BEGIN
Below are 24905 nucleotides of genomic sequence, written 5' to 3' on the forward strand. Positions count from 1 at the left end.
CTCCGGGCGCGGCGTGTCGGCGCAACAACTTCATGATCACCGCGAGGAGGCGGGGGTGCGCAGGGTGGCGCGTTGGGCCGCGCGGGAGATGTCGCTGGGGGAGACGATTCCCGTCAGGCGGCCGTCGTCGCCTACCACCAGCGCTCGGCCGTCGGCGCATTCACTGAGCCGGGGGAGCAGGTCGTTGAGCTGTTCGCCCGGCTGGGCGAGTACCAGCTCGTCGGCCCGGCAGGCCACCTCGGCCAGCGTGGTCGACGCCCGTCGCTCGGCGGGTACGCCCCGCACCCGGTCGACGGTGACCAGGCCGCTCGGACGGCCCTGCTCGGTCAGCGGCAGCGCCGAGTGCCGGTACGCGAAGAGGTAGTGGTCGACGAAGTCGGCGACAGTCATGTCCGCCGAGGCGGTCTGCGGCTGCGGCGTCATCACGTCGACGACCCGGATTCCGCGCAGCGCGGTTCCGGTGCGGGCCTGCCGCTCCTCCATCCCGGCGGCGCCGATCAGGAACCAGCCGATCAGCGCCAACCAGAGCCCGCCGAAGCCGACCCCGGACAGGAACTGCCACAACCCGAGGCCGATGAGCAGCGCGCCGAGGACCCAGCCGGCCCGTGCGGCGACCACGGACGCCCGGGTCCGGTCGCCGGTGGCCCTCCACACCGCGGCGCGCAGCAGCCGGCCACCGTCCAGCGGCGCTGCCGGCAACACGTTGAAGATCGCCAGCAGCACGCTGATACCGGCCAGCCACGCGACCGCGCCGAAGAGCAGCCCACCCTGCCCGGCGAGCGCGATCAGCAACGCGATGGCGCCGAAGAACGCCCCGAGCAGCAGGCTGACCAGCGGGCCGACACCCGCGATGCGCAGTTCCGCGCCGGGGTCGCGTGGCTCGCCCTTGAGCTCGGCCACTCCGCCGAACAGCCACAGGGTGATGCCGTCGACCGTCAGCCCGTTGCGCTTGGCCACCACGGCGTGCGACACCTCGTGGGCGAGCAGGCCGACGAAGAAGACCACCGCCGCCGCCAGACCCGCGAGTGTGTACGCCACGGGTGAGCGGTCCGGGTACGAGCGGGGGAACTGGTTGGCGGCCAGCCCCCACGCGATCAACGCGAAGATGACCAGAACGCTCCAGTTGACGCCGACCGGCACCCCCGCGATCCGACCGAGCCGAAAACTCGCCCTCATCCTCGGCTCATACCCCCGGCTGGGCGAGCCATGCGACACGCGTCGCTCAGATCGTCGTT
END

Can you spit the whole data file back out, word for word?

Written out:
Below are 24905 nucleotides of genomic sequence, written 5' to 3' on the forward strand. Positions count from 1 at the left end.
CTCCGGGCGCGGCGTGTCGGCGCAACAACTTCATGATCACCGCGAGGAGGCGGGGGTGCGCAGGGTGGCGCGTTGGGCCGCGCGGGAGATGTCGCTGGGGGAGACGATTCCCGTCAGGCGGCCGTCGTCGCCTACCACCAGCGCTCGGCCGTCGGCGCATTCACTGAGCCGGGGGAGCAGGTCGTTGAGCTGTTCGCCCGGCTGGGCGAGTACCAGCTCGTCGGCCCGGCAGGCCACCTCGGCCAGCGTGGTCGACGCCCGTCGCTCGGCGGGTACGCCCCGCACCCGGTCGACGGTGACCAGGCCGCTCGGACGGCCCTGCTCGGTCAGCGGCAGCGCCGAGTGCCGGTACGCGAAGAGGTAGTGGTCGACGAAGTCGGCGACAGTCATGTCCGCCGAGGCGGTCTGCGGCTGCGGCGTCATCACGTCGACGACCCGGATTCCGCGCAGCGCGGTTCCGGTGCGGGCCTGCCGCTCCTCCATCCCGGCGGCGCCGATCAGGAACCAGCCGATCAGCGCCAACCAGAGCCCGCCGAAGCCGACCCCGGACAGGAACTGCCACAACCCGAGGCCGATGAGCAGCGCGCCGAGGACCCAGCCGGCCCGTGCGGCGACCACGGACGCCCGGGTCCGGTCGCCGGTGGCCCTCCACACCGCGGCGCGCAGCAGCCGGCCACCGTCCAGCGGCGCTGCCGGCAACACGTTGAAGATCGCCAGCAGCACGCTGATACCGGCCAGCCACGCGACCGCGCCGAAGAGCAGCCCACCCTGCCCGGCGAGCGCGATCAGCAACGCGATGGCGCCGAAGAACGCCCCGAGCAGCAGGCTGACCAGCGGGCCGACACCCGCGATGCGCAGTTCCGCGCCGGGGTCGCGTGGCTCGCCCTTGAGCTCGGCCACTCCGCCGAACAGCCACAGGGTGATGCCGTCGACCGTCAGCCCGTTGCGCTTGGCCACCACGGCGTGCGACACCTCGTGGGCGAGCAGGCCGACGAAGAAGACCACCGCCGCCGCCAGACCCGCGAGTGTGTACGCCACGGGTGAGCGGTCCGGGTACGAGCGGGGGAACTGGTTGGCGGCCAGCCCCCACGCGATCAACGCGAAGATGACCAGAACGCTCCAGTTGACGCCGACCGGCACCCCCGCGATCCGACCGAGCCGAAAACTCGCCCTCATCCTCGGCTCATACCCCCGGCTGGGCGAGCCATGCGACACGCGTCGCTCAGATCGTCGTT